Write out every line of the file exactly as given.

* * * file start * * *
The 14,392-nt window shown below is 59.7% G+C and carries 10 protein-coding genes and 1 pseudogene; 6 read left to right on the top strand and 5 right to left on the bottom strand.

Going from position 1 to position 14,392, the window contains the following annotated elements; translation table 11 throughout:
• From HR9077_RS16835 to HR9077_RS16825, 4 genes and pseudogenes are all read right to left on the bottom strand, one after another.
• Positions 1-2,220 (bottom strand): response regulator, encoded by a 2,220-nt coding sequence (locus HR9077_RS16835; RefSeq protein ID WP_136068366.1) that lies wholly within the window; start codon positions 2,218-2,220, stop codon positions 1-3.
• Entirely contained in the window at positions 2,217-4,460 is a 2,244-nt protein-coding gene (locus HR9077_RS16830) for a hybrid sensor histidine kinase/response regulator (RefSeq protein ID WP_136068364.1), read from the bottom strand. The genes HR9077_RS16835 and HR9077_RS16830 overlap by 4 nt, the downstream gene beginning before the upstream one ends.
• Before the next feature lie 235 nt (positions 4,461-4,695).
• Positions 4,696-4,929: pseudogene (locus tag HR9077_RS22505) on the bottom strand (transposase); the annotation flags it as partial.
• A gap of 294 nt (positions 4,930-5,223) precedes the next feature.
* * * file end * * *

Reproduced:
The 14,392-nt window shown below is 59.7% G+C and carries 10 protein-coding genes and 1 pseudogene; 6 read left to right on the top strand and 5 right to left on the bottom strand.

Going from position 1 to position 14,392, the window contains the following annotated elements; translation table 11 throughout:
• From HR9077_RS16835 to HR9077_RS16825, 4 genes and pseudogenes are all read right to left on the bottom strand, one after another.
• Positions 1-2,220 (bottom strand): response regulator, encoded by a 2,220-nt coding sequence (locus HR9077_RS16835; RefSeq protein ID WP_136068366.1) that lies wholly within the window; start codon positions 2,218-2,220, stop codon positions 1-3.
• Entirely contained in the window at positions 2,217-4,460 is a 2,244-nt protein-coding gene (locus HR9077_RS16830) for a hybrid sensor histidine kinase/response regulator (RefSeq protein ID WP_136068364.1), read from the bottom strand. The genes HR9077_RS16835 and HR9077_RS16830 overlap by 4 nt, the downstream gene beginning before the upstream one ends.
• Before the next feature lie 235 nt (positions 4,461-4,695).
• Positions 4,696-4,929: pseudogene (locus tag HR9077_RS22505) on the bottom strand (transposase); the annotation flags it as partial.
• A gap of 294 nt (positions 4,930-5,223) precedes the next feature.